Alternative pop singer Morgxn is tired of dealing with the standards of masculinity that we set for ourselves. The Nashville-born artist has been told his whole life that he was “too feminine,” but today he embraces what makes him unique.
“I have always tried to define my voice for myself, but I have often been told that it doesn’t match what people are expecting it to be,” he says. “I wasn’t about to ascribe some sort of label to myself.”
Morgxn explores his relationship with masculinity in his new video for “Translucent,” premiering below. The video follows the artist from an audition to where he is told to be more masculine all the way to a stage show where he claims his own sense of identity.
Morgxn talked to Billboard about his new video, dealing with homophobia, being authentic and more.
One of the things I loved about the video was that it deals a lot with the idea of masculinity. How has being compared to other men and being told to be “more masculine” affected you as an artist?
I think that there is a standard of masculinity that has been set by somebody that’s not who I subscribe to. I have always tried to define my voice for myself, but I have often been told that it doesn’t match what people are expecting it to be. I think growing up when I was told that my speaking voice had a certain femininity to it, and that that was a negative thing … I wasn’t about to ascribe some sort of label to myself. I’m a kid in the world being told that who I am, whatever I am naturally as a person, might not mesh with other people.
It felt like singing was the thing that saved me from that. Where they tried to sort of push my speaking voice down, or push my attributes aside, it was always my singing that sort of set me free. In singing, I could find my voice. So I don’t think that I let it affect me. Especially coming from theater where what you’re doing is singing other people’s stories and what they need from you is to be exactly what they need you to be. It was always sort of an imbalance for me, because what they needed me to be, and who I needed to be myself was different. That idea doesn’t work. It doesn’t work for me, it doesn’t work for 2018.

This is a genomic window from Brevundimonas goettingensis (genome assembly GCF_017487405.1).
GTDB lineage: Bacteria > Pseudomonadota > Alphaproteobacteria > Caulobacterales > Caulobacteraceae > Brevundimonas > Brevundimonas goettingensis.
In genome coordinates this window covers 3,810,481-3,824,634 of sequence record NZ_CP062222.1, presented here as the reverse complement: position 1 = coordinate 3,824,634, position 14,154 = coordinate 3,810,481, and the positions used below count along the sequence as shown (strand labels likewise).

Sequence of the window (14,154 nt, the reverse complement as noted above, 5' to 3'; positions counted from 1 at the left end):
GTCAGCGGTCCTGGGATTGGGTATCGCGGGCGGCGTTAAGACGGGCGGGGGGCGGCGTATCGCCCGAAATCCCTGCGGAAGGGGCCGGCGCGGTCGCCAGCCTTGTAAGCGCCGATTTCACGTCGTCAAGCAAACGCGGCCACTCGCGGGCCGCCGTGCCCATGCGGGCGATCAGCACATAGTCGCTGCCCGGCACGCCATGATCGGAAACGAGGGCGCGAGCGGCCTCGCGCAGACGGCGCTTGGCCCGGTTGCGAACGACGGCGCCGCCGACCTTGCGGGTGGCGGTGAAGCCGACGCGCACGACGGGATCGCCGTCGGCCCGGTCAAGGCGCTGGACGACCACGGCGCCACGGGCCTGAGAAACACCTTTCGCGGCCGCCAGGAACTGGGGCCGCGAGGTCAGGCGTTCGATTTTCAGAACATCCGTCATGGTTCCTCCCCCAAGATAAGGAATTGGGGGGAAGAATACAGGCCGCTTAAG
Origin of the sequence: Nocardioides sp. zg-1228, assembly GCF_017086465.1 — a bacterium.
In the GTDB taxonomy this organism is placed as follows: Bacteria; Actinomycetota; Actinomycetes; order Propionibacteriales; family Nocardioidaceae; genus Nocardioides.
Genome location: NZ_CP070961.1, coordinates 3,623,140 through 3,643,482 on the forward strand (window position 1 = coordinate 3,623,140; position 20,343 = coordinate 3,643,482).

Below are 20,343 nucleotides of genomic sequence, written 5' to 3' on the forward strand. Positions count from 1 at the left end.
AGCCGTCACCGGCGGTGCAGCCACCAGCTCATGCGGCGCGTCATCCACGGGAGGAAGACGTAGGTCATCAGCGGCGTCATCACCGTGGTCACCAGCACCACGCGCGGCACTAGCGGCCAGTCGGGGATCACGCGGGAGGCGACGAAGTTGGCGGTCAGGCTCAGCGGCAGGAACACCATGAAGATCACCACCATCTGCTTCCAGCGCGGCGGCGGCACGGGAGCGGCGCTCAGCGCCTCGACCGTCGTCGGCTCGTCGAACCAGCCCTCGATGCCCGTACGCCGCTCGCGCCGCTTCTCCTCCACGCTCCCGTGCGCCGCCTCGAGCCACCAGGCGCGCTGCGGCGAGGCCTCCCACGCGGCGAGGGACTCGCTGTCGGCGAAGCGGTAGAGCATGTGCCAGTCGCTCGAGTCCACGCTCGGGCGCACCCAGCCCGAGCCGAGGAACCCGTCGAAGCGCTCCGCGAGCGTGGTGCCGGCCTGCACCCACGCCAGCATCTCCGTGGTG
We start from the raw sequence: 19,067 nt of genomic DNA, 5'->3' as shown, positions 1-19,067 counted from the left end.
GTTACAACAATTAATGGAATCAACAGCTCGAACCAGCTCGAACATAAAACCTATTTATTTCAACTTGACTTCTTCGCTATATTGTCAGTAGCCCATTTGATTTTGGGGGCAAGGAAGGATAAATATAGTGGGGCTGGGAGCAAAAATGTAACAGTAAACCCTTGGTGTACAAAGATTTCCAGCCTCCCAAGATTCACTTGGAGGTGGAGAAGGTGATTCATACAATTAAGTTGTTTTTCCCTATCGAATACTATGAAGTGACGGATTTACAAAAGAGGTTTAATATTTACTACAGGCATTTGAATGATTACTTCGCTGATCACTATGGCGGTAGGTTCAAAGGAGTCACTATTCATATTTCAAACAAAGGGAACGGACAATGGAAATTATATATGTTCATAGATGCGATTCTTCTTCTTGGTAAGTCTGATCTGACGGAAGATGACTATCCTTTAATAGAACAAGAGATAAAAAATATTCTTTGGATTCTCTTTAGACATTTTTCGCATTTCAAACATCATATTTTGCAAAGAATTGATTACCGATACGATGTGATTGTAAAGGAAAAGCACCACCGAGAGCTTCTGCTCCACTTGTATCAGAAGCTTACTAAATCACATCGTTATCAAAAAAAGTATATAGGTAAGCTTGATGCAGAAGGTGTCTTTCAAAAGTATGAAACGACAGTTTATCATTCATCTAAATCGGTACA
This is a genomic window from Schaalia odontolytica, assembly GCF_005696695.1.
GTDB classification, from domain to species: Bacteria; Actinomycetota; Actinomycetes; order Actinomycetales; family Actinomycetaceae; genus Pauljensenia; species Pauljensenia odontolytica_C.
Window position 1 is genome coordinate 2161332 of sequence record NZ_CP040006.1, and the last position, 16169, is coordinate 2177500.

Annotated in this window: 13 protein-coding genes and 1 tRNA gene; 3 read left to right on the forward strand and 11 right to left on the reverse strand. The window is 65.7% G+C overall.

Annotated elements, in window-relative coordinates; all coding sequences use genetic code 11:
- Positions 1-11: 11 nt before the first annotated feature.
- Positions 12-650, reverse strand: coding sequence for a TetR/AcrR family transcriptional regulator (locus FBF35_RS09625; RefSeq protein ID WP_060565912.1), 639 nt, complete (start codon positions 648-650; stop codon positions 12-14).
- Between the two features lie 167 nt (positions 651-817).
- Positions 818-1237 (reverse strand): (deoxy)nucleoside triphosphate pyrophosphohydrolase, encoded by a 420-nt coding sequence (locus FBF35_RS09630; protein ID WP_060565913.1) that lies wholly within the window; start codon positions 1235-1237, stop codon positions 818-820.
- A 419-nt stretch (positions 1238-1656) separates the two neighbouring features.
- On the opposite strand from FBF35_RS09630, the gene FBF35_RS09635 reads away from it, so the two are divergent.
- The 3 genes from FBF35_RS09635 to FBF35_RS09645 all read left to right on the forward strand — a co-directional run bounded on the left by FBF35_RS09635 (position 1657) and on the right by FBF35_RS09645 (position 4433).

The video also sees your character become a victim of a hate crime. Why was it important to you to highlight that moment in your video?
Because I get them everywhere I go. Most recently, I was going through border control — I was coming back from Canada into the US, and the guy at border control, he asked me “They let you have pink hair in Tennessee?” I had pink hair at the time. And I honestly didn’t register it at the moment, because what he was actually saying was, like, “Wait, they would let you walk around like that in Tennessee?” And it’s like, “F–k yeah, they would let me walk around in Tennessee because I walk around like that.”
The other one was I was walking in the Women’s March in New York, and this guy yelled out “faggot” at me. You think that you’re in this, like, safe place where you’re all walking together, and there’s still hate being thrown in every direction! I think that music videos can sometimes feel like they’re the glossy representation of what, some fantasy is supposed to be. And I’m really drawn to trying to depict something that’s more real, and more like what we are actually going through, rather than some rich fantasy that isn’t real for me and for a lot of people.
It strikes me how personal your music is. How important to you, in the creative process, is authenticity?